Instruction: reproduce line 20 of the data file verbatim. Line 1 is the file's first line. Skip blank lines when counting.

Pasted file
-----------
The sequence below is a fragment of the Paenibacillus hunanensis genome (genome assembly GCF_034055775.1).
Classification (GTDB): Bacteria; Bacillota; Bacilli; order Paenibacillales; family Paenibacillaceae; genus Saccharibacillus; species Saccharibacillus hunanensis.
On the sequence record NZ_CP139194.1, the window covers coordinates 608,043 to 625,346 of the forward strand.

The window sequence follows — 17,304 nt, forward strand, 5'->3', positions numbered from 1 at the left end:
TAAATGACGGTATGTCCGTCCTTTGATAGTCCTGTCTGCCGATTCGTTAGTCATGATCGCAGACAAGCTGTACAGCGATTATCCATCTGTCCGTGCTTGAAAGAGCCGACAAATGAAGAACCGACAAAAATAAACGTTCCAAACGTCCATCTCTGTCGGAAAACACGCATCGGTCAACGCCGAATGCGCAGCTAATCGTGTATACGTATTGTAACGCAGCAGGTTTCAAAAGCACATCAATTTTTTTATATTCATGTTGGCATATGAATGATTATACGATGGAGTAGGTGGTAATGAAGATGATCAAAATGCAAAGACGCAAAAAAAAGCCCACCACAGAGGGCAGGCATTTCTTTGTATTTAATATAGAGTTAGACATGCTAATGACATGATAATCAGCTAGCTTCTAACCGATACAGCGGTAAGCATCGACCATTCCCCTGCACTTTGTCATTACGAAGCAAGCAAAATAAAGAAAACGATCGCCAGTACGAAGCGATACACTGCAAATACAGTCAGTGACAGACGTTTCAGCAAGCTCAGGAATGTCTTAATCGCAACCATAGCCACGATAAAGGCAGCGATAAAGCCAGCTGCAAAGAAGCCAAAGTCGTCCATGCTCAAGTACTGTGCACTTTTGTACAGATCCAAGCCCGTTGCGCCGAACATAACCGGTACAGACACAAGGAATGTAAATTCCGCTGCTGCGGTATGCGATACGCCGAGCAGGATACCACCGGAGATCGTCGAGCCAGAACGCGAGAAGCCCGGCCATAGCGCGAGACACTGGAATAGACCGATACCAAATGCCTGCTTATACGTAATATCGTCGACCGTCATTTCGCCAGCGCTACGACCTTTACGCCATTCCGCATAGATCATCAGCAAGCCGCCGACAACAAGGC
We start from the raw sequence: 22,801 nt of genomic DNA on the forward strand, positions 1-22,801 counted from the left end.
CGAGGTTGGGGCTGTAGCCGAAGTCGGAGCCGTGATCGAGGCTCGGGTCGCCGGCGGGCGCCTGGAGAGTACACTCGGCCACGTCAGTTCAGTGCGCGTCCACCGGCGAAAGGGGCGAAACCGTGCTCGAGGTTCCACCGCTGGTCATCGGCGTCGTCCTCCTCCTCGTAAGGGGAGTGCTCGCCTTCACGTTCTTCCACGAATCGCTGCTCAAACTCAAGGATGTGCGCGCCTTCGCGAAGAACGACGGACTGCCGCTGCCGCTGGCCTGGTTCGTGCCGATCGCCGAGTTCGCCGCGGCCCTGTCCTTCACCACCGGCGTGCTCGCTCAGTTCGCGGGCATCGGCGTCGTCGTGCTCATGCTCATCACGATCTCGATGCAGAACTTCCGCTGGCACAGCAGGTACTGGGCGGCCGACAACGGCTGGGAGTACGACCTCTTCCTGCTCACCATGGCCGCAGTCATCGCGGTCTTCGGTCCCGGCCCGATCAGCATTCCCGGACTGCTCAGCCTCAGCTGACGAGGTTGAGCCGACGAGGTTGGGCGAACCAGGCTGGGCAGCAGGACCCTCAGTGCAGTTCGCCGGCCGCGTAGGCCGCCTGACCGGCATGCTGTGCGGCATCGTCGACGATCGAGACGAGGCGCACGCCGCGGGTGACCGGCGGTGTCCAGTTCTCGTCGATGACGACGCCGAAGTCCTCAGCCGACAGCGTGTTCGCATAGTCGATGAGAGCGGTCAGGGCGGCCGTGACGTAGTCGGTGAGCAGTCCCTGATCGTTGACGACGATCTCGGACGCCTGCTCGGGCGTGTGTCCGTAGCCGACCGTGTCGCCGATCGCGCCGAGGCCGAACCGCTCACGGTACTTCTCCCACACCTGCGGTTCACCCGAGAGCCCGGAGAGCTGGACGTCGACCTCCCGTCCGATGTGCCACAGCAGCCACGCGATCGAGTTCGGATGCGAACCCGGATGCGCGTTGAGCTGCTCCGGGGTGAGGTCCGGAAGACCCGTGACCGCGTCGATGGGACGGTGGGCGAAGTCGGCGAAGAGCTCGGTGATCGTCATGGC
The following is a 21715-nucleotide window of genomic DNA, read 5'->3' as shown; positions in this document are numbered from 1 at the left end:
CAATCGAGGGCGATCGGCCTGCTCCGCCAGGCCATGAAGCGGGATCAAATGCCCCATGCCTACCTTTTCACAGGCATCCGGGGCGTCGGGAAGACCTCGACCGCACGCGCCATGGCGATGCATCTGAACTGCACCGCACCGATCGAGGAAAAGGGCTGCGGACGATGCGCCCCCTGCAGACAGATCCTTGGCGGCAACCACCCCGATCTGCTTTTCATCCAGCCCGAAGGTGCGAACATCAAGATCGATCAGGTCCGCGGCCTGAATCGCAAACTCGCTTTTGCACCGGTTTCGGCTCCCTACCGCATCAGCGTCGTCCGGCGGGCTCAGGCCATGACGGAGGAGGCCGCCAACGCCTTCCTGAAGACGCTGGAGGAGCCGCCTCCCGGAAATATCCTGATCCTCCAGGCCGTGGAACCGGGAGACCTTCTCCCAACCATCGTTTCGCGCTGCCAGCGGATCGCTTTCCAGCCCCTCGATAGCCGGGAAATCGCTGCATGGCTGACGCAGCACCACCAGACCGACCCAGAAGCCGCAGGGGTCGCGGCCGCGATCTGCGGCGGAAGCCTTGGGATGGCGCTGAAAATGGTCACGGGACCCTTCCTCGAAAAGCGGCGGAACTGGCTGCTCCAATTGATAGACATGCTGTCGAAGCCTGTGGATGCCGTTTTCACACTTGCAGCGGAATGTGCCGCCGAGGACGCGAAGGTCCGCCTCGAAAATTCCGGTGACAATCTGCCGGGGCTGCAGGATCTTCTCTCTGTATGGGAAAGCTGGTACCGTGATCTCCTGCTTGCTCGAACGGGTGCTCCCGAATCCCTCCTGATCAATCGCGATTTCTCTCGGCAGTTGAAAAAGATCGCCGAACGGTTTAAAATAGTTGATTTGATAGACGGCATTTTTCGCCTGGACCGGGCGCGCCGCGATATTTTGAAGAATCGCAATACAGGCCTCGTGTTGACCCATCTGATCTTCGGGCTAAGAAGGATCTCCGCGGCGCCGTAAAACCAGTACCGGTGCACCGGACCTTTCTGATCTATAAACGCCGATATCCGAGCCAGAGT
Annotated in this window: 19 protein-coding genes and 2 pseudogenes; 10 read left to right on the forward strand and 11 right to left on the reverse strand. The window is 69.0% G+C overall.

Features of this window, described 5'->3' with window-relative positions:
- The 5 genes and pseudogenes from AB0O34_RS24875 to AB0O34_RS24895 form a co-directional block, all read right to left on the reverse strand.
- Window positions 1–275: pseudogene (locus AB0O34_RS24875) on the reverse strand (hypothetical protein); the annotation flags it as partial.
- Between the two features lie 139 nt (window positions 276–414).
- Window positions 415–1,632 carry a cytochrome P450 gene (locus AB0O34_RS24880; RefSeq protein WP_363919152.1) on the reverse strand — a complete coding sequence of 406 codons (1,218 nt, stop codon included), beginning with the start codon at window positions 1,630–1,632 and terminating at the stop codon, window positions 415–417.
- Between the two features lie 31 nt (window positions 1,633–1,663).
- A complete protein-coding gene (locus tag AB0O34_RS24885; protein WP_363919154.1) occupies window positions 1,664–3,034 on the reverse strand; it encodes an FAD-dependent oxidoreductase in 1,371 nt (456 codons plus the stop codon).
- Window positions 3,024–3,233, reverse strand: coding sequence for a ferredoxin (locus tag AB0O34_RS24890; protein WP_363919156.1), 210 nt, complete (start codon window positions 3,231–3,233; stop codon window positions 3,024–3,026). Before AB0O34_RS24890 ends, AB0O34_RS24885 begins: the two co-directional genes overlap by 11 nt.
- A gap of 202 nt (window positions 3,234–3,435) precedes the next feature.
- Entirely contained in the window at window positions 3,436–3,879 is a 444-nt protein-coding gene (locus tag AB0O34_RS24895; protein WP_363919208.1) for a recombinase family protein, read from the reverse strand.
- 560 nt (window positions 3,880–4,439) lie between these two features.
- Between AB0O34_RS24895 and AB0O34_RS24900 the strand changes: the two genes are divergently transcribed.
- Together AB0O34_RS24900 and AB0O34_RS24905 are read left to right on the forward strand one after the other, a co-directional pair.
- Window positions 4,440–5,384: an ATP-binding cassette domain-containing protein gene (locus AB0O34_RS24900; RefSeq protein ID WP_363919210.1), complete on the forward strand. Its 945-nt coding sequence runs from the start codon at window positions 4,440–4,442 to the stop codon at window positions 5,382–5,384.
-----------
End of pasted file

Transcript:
- Entirely contained in the window at window positions 3,436–3,879 is a 444-nt protein-coding gene (locus tag AB0O34_RS24895; protein WP_363919208.1) for a recombinase family protein, read from the reverse strand.